herald

Saturday 10 December 2016

Chaos looms as buses go off road at 9pm tonight

There's no relief in sight for 400,000 regular Dublin Bus commuters, with the capital set to be plunged into travel chaos during two days of strikes
There's no relief in sight for 400,000 regular Dublin Bus commuters, with the capital set to be plunged into travel chaos during two days of strikes

There's no relief in sight for 400,000 regular Dublin Bus commuters, with the capital set to be plunged into travel chaos during two days of strikes.

Luas operator Transdev confirmed no extra trams were available to cover demand tomorrow and Friday. Irish Rail has also confirmed it is working to capacity and could not expand its service.

Calls from AA Roadwatch for private motorists to be allowed to drive in bus lanes during the strikes have been rejected by the National Transport Authority (NTA).

Commuters have been urged to leave extra time for travel and to car pool as much as possible, as Dublin Bus staff strike over pay.

Motorists have been warned by the AA to be aware of extra pedestrians and cyclists on the roads, some of whom may not have ridden a bike in a long time.

The expected traffic black spots have been identified as routes into the city centre from suburban areas with no access to Luas or Dart services.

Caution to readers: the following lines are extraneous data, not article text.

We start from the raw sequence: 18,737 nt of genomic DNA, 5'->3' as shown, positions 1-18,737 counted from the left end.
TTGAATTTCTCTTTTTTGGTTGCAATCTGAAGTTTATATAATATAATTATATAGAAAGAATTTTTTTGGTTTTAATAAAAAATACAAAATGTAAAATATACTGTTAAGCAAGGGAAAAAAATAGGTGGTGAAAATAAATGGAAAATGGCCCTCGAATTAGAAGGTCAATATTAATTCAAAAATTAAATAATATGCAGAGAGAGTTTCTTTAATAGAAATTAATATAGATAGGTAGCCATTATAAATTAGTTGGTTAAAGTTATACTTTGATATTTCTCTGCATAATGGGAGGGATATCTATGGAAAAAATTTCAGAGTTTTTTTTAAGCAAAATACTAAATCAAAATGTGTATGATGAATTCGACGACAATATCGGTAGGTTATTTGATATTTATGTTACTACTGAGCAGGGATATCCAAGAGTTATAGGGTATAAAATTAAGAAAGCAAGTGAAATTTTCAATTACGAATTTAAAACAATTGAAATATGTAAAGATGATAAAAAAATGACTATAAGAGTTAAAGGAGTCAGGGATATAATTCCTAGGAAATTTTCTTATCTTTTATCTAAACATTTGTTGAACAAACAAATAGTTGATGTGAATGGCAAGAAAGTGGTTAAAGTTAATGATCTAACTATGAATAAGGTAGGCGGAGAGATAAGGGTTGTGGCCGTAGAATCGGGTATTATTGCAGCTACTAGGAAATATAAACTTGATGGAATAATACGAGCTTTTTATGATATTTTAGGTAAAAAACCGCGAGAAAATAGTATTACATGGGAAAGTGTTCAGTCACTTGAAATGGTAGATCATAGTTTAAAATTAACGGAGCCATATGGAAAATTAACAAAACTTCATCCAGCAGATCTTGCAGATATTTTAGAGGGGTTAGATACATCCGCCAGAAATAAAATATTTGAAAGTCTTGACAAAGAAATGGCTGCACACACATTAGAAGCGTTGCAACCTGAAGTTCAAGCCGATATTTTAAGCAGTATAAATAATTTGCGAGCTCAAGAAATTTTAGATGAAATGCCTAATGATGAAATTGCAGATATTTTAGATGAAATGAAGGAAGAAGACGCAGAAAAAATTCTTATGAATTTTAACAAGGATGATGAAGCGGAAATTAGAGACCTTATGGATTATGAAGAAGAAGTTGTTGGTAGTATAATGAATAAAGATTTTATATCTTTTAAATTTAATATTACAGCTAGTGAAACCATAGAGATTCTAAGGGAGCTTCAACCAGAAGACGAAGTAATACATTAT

Decision

"I think it will be particularly bad on the N11 corridor coming into town. We're also likely to see heavy traffic on the Naas Road, the Lucan Road and on the north side, the Swords Road," the AA's Conor Faughnan said.

Former Transport Minister Leo Varadkar has waded into the row by backing his decision to open bus routes to private tender.

Mr Varadkar's input comes after the National Bus and Railway Workers Union (NBRU) issued leaflets ahead of planned strikes, criticising recent Fine Gael and government policy.

It stands in stark contrast to the inaction of current Transport Minister Shane Ross.

Mr Ross, who said last weekend that the transport portfolio was "a doddle compared to sport", has since refused to make any comment on the looming strikes.

An NBRU leaflet claimed that without government funding Dublin would end up being a "wasteland populated by profiteers taking huge amounts of taxpayers' money and leading to higher fares."

The leaflet, aimed at garnering support for staff seeking a 15pc pay increase, said Fine Gael had "put 10pc of Dublin Bus up for privatisation".

Mr Varadkar, who became Social Protection Minister in May, was in charge of the transport portfolio when the decision to privatise certain routes was made.

"Competition is good for passengers and good for taxpayers. Ryanair competing with Aer Lingus transformed aviation and made it affordable for so many more people to travel to and from Ireland.

"Luas is run by a private company, provides an excellent service and requires no subsidies from the taxpayer," he said in a statement to the Herald.

"Why should buses be any different? At the very least, it's worth a try to see if private bus operators can provide a better service. They deserve a chance to show us what they can do," he added.

Dublin Bus management has decided to pull services from 9pm tonight for logistical reasons.

The decision was criticised by Siptu, who said drivers had committed to completing their shifts, even if this meant returning buses to their garages after the official start of strike action at 12.01am.

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